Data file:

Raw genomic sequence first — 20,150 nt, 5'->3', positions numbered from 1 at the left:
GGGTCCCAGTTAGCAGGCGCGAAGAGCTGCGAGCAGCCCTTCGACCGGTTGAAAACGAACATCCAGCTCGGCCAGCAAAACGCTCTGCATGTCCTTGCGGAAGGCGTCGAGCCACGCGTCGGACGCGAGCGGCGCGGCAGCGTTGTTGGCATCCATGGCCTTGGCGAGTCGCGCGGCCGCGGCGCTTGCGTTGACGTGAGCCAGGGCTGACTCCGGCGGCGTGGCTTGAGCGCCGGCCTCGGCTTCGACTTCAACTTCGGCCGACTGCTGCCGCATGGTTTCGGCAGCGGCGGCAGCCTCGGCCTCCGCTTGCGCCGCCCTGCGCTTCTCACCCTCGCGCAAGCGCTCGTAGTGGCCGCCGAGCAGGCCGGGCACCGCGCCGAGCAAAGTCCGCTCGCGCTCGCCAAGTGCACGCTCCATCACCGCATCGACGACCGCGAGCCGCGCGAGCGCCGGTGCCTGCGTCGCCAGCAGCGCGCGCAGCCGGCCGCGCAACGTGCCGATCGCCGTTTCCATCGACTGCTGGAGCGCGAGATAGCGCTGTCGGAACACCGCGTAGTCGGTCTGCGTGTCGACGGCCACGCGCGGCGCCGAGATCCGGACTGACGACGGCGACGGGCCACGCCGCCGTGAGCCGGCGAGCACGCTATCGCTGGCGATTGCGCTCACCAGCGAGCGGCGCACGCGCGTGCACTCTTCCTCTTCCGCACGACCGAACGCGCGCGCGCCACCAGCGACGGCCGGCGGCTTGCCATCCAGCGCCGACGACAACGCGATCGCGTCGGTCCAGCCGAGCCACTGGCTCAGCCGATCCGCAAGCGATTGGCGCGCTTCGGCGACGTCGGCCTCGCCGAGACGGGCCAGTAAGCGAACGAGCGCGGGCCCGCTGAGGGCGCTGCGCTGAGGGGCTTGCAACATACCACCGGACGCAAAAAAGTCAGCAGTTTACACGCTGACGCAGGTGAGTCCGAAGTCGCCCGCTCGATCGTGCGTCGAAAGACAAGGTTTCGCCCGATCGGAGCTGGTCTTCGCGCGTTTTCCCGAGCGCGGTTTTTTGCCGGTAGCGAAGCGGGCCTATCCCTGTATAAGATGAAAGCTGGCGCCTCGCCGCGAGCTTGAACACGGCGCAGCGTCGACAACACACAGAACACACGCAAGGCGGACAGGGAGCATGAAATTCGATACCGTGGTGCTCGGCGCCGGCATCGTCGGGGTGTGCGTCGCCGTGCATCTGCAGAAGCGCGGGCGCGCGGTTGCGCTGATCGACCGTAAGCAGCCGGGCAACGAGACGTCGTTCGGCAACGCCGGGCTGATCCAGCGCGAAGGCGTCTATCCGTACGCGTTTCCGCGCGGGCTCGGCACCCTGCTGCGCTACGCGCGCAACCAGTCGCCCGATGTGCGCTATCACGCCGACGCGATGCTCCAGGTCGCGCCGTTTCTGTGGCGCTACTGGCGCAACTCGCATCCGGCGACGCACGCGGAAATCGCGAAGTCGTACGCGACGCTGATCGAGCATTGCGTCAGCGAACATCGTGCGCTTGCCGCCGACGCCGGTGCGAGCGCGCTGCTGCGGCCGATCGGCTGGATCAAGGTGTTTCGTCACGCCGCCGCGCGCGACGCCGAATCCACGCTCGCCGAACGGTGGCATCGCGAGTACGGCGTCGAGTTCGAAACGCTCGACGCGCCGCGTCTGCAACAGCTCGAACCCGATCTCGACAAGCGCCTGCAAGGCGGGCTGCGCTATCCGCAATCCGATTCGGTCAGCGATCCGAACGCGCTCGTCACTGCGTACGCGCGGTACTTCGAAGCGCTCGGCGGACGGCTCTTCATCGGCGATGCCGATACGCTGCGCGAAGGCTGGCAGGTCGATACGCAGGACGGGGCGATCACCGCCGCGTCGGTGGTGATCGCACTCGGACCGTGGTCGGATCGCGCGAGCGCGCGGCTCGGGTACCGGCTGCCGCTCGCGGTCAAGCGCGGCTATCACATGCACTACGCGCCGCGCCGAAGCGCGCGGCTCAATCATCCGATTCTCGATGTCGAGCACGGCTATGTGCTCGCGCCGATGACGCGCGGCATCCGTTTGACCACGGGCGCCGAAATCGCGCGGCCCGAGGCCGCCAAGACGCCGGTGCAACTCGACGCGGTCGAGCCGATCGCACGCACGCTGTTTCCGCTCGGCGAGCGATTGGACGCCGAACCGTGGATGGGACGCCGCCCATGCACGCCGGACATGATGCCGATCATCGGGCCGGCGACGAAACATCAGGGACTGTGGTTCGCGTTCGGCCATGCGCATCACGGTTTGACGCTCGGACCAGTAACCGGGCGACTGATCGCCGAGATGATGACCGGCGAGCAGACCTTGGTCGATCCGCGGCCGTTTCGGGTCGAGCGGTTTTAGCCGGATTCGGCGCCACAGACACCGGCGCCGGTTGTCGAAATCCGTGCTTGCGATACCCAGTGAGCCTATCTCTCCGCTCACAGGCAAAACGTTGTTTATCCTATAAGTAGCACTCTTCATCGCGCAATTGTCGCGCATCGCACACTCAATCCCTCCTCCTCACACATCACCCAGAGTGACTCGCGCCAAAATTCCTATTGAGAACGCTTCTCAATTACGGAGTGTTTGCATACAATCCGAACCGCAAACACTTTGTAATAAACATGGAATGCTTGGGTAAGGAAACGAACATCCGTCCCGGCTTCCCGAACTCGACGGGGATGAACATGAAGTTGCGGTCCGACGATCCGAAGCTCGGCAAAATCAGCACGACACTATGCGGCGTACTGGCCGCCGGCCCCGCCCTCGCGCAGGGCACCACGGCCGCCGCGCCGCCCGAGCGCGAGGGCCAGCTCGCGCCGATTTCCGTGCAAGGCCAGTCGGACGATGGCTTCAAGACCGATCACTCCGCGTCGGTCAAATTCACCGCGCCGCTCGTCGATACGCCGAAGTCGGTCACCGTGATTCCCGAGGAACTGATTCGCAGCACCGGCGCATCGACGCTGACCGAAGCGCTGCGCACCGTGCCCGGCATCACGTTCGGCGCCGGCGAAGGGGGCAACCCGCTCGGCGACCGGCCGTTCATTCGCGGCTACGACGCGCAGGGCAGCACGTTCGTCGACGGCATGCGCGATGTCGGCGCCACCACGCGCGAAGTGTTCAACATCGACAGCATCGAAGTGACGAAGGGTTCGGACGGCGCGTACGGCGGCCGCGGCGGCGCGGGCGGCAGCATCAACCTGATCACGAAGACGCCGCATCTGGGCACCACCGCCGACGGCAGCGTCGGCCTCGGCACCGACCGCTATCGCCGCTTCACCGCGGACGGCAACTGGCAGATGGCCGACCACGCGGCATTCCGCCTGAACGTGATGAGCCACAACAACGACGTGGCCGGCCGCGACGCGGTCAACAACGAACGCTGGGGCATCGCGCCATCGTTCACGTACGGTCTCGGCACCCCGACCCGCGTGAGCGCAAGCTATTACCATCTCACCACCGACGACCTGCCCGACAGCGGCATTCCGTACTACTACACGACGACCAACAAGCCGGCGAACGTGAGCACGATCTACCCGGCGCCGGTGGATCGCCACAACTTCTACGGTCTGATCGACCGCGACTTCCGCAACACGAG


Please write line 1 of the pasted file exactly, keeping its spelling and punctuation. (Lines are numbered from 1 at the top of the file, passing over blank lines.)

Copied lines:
Raw genomic sequence first — 20,150 nt, 5'->3', positions numbered from 1 at the left: